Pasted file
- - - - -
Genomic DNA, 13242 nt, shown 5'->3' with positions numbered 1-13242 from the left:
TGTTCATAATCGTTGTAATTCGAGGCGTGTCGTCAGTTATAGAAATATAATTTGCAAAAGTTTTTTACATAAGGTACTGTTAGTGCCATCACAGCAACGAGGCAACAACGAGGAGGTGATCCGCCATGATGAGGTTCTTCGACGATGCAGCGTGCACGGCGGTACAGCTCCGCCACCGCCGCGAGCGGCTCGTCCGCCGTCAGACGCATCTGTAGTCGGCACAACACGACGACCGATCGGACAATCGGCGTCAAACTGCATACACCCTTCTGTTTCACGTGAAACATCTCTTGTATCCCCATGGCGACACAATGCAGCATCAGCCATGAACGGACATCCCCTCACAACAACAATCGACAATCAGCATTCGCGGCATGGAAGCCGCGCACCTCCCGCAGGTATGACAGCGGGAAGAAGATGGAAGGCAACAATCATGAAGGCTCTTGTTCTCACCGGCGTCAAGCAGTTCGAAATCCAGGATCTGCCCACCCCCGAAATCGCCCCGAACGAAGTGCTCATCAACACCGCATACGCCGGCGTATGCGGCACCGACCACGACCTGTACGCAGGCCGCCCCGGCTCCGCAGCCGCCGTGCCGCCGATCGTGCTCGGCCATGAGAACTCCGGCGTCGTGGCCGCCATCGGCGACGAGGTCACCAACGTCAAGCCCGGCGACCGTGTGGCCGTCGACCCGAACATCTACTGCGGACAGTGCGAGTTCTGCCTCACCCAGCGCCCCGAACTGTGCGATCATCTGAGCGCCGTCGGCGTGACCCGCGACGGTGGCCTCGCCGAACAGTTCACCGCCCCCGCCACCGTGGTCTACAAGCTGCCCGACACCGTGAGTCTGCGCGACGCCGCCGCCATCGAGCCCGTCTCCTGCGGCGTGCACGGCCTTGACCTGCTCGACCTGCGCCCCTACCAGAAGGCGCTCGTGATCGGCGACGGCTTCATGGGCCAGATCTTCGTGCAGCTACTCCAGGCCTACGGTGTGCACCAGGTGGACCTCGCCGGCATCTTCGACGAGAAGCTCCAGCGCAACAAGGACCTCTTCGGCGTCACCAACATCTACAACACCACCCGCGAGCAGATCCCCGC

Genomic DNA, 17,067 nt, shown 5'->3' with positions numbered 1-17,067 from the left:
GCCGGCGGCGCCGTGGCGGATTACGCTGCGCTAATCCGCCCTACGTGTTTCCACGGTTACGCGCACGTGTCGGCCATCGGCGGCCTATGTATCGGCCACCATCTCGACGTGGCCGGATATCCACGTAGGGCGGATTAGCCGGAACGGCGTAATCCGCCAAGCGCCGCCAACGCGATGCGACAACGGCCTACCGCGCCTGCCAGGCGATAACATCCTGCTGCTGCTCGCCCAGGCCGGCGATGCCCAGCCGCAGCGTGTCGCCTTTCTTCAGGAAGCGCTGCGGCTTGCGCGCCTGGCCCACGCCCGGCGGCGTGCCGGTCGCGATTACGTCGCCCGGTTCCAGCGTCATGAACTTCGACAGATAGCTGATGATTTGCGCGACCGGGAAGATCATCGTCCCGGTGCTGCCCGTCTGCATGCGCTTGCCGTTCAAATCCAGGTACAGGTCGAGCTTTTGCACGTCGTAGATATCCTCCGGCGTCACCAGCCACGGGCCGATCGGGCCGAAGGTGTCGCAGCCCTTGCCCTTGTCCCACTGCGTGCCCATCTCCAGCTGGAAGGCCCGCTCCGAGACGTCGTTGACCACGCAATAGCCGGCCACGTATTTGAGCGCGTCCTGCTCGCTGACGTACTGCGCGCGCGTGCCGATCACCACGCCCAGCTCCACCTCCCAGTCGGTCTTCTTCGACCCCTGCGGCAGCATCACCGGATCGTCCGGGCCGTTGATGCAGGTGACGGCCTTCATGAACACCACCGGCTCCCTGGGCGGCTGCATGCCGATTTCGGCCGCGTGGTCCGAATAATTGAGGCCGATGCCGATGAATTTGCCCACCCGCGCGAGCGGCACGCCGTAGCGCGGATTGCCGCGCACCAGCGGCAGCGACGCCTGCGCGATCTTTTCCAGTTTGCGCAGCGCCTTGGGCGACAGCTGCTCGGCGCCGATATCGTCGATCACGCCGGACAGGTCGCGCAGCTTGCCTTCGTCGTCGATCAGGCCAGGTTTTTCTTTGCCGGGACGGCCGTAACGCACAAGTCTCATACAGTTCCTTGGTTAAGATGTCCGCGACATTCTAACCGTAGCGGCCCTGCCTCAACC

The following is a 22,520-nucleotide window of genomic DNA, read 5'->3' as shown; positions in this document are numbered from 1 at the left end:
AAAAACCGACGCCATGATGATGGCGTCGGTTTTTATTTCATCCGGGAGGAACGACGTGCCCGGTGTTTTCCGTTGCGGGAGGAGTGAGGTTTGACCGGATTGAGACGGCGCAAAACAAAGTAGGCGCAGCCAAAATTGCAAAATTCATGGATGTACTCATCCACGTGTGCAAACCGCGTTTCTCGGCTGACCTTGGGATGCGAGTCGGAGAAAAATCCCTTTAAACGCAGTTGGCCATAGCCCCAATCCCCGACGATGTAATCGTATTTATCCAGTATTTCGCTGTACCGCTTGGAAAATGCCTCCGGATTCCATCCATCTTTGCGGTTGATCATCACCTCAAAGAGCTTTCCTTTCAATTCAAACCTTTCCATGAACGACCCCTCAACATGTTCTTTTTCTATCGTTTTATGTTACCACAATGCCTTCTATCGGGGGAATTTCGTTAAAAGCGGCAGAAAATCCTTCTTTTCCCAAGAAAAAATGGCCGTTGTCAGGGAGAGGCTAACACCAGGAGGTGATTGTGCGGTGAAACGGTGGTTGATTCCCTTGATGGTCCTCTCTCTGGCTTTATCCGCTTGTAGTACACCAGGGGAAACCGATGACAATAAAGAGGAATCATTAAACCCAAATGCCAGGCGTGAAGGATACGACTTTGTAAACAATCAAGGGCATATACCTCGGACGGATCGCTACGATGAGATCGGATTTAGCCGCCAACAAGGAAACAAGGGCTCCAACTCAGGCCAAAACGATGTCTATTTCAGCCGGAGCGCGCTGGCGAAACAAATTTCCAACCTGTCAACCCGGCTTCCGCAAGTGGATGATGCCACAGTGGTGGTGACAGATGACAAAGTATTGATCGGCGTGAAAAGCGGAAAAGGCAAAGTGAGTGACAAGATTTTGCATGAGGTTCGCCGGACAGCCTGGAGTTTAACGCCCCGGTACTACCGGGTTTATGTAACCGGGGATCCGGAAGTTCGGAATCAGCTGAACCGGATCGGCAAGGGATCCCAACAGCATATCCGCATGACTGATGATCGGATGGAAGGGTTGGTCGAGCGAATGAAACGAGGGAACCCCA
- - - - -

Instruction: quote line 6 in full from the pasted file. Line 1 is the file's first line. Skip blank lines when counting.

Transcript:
AAAAACCGACGCCATGATGATGGCGTCGGTTTTTATTTCATCCGGGAGGAACGACGTGCCCGGTGTTTTCCGTTGCGGGAGGAGTGAGGTTTGACCGGATTGAGACGGCGCAAAACAAAGTAGGCGCAGCCAAAATTGCAAAATTCATGGATGTACTCATCCACGTGTGCAAACCGCGTTTCTCGGCTGACCTTGGGATGCGAGTCGGAGAAAAATCCCTTTAAACGCAGTTGGCCATAGCCCCAATCCCCGACGATGTAATCGTATTTATCCAGTATTTCGCTGTACCGCTTGGAAAATGCCTCCGGATTCCATCCATCTTTGCGGTTGATCATCACCTCAAAGAGCTTTCCTTTCAATTCAAACCTTTCCATGAACGACCCCTCAACATGTTCTTTTTCTATCGTTTTATGTTACCACAATGCCTTCTATCGGGGGAATTTCGTTAAAAGCGGCAGAAAATCCTTCTTTTCCCAAGAAAAAATGGCCGTTGTCAGGGAGAGGCTAACACCAGGAGGTGATTGTGCGGTGAAACGGTGGTTGATTCCCTTGATGGTCCTCTCTCTGGCTTTATCCGCTTGTAGTACACCAGGGGAAACCGATGACAATAAAGAGGAATCATTAAACCCAAATGCCAGGCGTGAAGGATACGACTTTGTAAACAATCAAGGGCATATACCTCGGACGGATCGCTACGATGAGATCGGATTTAGCCGCCAACAAGGAAACAAGGGCTCCAACTCAGGCCAAAACGATGTCTATTTCAGCCGGAGCGCGCTGGCGAAACAAATTTCCAACCTGTCAACCCGGCTTCCGCAAGTGGATGATGCCACAGTGGTGGTGACAGATGACAAAGTATTGATCGGCGTGAAAAGCGGAAAAGGCAAAGTGAGTGACAAGATTTTGCATGAGGTTCGCCGGACAGCCTGGAGTTTAACGCCCCGGTACTACCGGGTTTATGTAACCGGGGATCCGGAAGTTCGGAATCAGCTGAACCGGATCGGCAAGGGATCCCAACAGCATATCCGCATGACTGATGATCGGATGGAAGGGTTGGTCGAGCGAATGAAACGAGGGAACCCCA